Oil falls more than 2% on demand worries as Fed hikes rates

Published On: June 16, 2022Categories: Alternative Investments1.5 min read

Brent crude futures for August settled down $2.7, or 2.2%, at $118.51 a barrel and U.S. West Texas Intermediate crude for July fell $3.62, or 3.04%, to $115.31 a barrel

Oil prices fell more than $3 on Wednesday as markets worry about a fall in demand after the Federal Reserve hiked interest rate by three-quarters of a percentage point.

Brent crude futures for August settled down $2.7, or 2.2%, at $118.51 a barrel, having fallen as low as $117.75. U.S. West Texas Intermediate crude for July fell $3.62, or 3.04%, to $115.31 a barrel, after dropping to a low of $114.60.

The biggest hike by the U.S. central bank since 1994 also sent dollar higher with the dollar index rising to its highest since 2002. A stronger greenback makes U.S. dollar-priced oil more expensive for holders of other currencies, curtailing demand.

Meanwhile, U.S. crude production, which has been largely stagnant over the last few months, edged up 100,000 barrels per day last week to 12 million bpd, its highest level since April 2020, data from the Energy Information Administration showed.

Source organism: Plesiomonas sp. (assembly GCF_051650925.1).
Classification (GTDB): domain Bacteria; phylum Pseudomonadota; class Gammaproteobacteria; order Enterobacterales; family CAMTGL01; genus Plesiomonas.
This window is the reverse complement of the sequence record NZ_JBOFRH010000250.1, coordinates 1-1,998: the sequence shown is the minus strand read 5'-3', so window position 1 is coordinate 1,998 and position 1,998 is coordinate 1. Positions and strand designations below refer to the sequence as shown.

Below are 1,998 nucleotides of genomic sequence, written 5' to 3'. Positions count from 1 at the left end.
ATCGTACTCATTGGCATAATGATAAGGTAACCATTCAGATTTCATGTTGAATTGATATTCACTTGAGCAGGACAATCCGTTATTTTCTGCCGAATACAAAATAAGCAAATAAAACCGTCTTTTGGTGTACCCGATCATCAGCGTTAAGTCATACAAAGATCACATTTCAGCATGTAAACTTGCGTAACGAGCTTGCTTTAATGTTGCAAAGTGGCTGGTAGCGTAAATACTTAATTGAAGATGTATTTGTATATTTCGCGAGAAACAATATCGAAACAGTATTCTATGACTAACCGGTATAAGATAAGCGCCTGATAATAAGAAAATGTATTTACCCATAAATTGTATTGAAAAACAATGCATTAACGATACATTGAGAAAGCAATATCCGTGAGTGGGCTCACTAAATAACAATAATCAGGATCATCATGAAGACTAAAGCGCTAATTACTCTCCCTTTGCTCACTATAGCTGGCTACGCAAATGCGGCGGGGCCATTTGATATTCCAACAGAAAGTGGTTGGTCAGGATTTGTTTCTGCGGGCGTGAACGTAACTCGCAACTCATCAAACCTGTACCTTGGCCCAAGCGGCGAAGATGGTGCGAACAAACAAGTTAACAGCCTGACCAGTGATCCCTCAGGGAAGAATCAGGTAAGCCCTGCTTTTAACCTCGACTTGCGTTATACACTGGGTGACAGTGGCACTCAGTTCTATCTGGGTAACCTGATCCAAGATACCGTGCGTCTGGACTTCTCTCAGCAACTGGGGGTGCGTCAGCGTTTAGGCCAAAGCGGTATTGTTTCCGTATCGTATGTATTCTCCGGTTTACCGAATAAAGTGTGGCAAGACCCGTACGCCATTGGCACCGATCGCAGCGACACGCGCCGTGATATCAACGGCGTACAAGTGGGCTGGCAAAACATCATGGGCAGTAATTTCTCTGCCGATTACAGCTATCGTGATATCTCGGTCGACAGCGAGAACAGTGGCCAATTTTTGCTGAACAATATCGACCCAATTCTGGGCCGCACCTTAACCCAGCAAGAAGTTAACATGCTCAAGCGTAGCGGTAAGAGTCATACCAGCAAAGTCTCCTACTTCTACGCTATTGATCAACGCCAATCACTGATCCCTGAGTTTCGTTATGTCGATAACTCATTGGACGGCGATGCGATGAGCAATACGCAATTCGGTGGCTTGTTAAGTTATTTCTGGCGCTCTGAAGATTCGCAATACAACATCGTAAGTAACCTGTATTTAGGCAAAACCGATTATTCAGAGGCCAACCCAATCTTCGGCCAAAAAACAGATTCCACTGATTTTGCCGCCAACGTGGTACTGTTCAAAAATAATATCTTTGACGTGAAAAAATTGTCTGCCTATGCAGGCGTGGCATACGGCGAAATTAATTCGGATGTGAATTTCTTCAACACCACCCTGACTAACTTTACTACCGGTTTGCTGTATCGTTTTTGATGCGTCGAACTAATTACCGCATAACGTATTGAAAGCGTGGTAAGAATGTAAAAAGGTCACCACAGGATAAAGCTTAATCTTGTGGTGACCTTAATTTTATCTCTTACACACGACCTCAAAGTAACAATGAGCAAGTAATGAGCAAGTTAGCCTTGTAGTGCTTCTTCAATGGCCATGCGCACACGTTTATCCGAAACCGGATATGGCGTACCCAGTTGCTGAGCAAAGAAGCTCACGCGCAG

A little bit of that uptick in domestic production maybe the first sign of more to come there, said John Kilduff, a partner at Again Capital LLC.

The data also showed a build in U.S. crude stocks and distillate inventories, while gasoline posted a surprise drawdown on the back of the summer driving season.

Drivers around the world were tolerating record-high prices for road fuels, data showed.

The European Central Bank promised fresh support and a new tool on Wednesday to temper a market rout that has fanned fears of a new debt crisis on the euro area’s southern rim but appears to have disappointed investors looking for bolder steps.

Adding to demand woes, China’s latest COVID outbreak has raised fears of a new phase of lockdowns.

Higher oil prices and weakening economic forecasts are dimming futures demand prospects, the International Energy Agency said.

But persistent concerns about tight supply meant oil prices were still holding near $120 a barrel.

About the Author: Jonathan Adams

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